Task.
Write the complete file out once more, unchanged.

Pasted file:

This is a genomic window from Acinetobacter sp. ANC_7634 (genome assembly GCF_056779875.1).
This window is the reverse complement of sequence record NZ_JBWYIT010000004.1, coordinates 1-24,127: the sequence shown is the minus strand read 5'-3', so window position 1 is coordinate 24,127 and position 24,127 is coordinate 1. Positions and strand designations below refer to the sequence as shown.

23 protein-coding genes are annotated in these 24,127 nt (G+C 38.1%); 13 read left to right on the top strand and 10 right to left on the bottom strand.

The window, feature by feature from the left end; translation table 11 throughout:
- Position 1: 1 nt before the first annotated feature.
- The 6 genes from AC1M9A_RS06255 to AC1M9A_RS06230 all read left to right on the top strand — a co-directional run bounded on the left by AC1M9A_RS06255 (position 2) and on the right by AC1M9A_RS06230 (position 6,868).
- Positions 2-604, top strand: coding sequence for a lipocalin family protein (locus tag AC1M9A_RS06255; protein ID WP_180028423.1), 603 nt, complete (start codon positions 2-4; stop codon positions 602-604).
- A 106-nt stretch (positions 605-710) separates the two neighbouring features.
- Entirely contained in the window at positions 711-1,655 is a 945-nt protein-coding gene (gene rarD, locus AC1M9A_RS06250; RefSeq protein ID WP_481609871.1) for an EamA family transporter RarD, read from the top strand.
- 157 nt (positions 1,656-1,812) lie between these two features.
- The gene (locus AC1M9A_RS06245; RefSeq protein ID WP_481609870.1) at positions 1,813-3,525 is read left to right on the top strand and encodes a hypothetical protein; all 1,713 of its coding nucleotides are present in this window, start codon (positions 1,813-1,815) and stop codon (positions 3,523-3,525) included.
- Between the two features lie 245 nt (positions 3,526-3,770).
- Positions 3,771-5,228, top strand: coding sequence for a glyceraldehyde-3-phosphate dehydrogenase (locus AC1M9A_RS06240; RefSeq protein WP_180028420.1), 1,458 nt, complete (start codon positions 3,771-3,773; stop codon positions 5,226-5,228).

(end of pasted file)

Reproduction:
This is a genomic window from Acinetobacter sp. ANC_7634 (genome assembly GCF_056779875.1).
This window is the reverse complement of sequence record NZ_JBWYIT010000004.1, coordinates 1-24,127: the sequence shown is the minus strand read 5'-3', so window position 1 is coordinate 24,127 and position 24,127 is coordinate 1. Positions and strand designations below refer to the sequence as shown.

23 protein-coding genes are annotated in these 24,127 nt (G+C 38.1%); 13 read left to right on the top strand and 10 right to left on the bottom strand.

The window, feature by feature from the left end; translation table 11 throughout:
- Position 1: 1 nt before the first annotated feature.
- The 6 genes from AC1M9A_RS06255 to AC1M9A_RS06230 all read left to right on the top strand — a co-directional run bounded on the left by AC1M9A_RS06255 (position 2) and on the right by AC1M9A_RS06230 (position 6,868).
- Positions 2-604, top strand: coding sequence for a lipocalin family protein (locus tag AC1M9A_RS06255; protein ID WP_180028423.1), 603 nt, complete (start codon positions 2-4; stop codon positions 602-604).
- A 106-nt stretch (positions 605-710) separates the two neighbouring features.
- Entirely contained in the window at positions 711-1,655 is a 945-nt protein-coding gene (gene rarD, locus AC1M9A_RS06250; RefSeq protein ID WP_481609871.1) for an EamA family transporter RarD, read from the top strand.
- 157 nt (positions 1,656-1,812) lie between these two features.
- The gene (locus AC1M9A_RS06245; RefSeq protein ID WP_481609870.1) at positions 1,813-3,525 is read left to right on the top strand and encodes a hypothetical protein; all 1,713 of its coding nucleotides are present in this window, start codon (positions 1,813-1,815) and stop codon (positions 3,523-3,525) included.
- Between the two features lie 245 nt (positions 3,526-3,770).
- Positions 3,771-5,228, top strand: coding sequence for a glyceraldehyde-3-phosphate dehydrogenase (locus AC1M9A_RS06240; RefSeq protein WP_180028420.1), 1,458 nt, complete (start codon positions 3,771-3,773; stop codon positions 5,226-5,228).